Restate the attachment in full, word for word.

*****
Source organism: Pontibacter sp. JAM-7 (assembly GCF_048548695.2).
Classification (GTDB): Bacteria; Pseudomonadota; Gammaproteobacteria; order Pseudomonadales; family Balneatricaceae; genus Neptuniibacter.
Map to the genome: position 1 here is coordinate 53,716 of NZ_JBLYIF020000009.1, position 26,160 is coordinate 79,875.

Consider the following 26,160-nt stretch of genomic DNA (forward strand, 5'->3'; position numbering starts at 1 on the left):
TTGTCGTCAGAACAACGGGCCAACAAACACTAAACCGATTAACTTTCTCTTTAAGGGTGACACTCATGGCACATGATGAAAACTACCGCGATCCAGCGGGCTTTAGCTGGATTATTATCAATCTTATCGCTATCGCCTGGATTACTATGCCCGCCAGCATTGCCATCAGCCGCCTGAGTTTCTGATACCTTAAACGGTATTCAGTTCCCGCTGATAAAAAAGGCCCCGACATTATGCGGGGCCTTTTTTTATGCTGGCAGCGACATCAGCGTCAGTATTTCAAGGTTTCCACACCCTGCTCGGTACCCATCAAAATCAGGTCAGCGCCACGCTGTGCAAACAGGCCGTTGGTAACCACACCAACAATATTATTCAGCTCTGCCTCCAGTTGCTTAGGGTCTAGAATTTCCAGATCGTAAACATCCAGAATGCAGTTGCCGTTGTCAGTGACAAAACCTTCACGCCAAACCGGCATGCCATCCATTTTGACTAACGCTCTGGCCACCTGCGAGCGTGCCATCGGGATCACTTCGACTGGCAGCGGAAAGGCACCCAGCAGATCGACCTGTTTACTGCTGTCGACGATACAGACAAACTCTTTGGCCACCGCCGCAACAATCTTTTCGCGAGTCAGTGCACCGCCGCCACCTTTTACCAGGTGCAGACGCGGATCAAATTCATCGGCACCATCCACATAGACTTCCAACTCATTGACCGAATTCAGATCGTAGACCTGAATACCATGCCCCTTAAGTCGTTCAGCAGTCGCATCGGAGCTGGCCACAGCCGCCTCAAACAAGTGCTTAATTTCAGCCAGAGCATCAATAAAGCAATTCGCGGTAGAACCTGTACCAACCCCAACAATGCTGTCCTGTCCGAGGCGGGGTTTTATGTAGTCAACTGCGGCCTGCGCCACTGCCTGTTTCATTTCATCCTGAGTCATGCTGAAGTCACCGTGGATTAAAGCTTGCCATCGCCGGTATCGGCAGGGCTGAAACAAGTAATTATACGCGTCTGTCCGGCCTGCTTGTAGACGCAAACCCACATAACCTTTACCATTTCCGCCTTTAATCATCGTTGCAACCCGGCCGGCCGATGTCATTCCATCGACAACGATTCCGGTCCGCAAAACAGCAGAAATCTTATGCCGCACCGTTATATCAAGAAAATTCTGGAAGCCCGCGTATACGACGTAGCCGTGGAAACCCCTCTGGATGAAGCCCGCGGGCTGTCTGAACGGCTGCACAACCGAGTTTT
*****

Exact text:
Source organism: Pontibacter sp. JAM-7 (assembly GCF_048548695.2).
Classification (GTDB): Bacteria; Pseudomonadota; Gammaproteobacteria; order Pseudomonadales; family Balneatricaceae; genus Neptuniibacter.
Map to the genome: position 1 here is coordinate 53,716 of NZ_JBLYIF020000009.1, position 26,160 is coordinate 79,875.

Consider the following 26,160-nt stretch of genomic DNA (forward strand, 5'->3'; position numbering starts at 1 on the left):
TTGTCGTCAGAACAACGGGCCAACAAACACTAAACCGATTAACTTTCTCTTTAAGGGTGACACTCATGGCACATGATGAAAACTACCGCGATCCAGCGGGCTTTAGCTGGATTATTATCAATCTTATCGCTATCGCCTGGATTACTATGCCCGCCAGCATTGCCATCAGCCGCCTGAGTTTCTGATACCTTAAACGGTATTCAGTTCCCGCTGATAAAAAAGGCCCCGACATTATGCGGGGCCTTTTTTTATGCTGGCAGCGACATCAGCGTCAGTATTTCAAGGTTTCCACACCCTGCTCGGTACCCATCAAAATCAGGTCAGCGCCACGCTGTGCAAACAGGCCGTTGGTAACCACACCAACAATATTATTCAGCTCTGCCTCCAGTTGCTTAGGGTCTAGAATTTCCAGATCGTAAACATCCAGAATGCAGTTGCCGTTGTCAGTGACAAAACCTTCACGCCAAACCGGCATGCCATCCATTTTGACTAACGCTCTGGCCACCTGCGAGCGTGCCATCGGGATCACTTCGACTGGCAGCGGAAAGGCACCCAGCAGATCGACCTGTTTACTGCTGTCGACGATACAGACAAACTCTTTGGCCACCGCCGCAACAATCTTTTCGCGAGTCAGTGCACCGCCGCCACCTTTTACCAGGTGCAGACGCGGATCAAATTCATCGGCACCATCCACATAGACTTCCAACTCATTGACCGAATTCAGATCGTAGACCTGAATACCATGCCCCTTAAGTCGTTCAGCAGTCGCATCGGAGCTGGCCACAGCCGCCTCAAACAAGTGCTTAATTTCAGCCAGAGCATCAATAAAGCAATTCGCGGTAGAACCTGTACCAACCCCAACAATGCTGTCCTGTCCGAGGCGGGGTTTTATGTAGTCAACTGCGGCCTGCGCCACTGCCTGTTTCATTTCATCCTGAGTCATGCTGAAGTCACCGTGGATTAAAGCTTGCCATCGCCGGTATCGGCAGGGCTGAAACAAGTAATTATACGCGTCTGTCCGGCCTGCTTGTAGACGCAAACCCACATAACCTTTACCATTTCCGCCTTTAATCATCGTTGCAACCCGGCCGGCCGATGTCATTCCATCGACAACGATTCCGGTCCGCAAAACAGCAGAAATCTTATGCCGCACCGTTATATCAAGAAAATTCTGGAAGCCCGCGTATACGACGTAGCCGTGGAAACCCCTCTGGATGAAGCCCGCGGGCTGTCTGAACGGCTGCACAACCGAGTTTT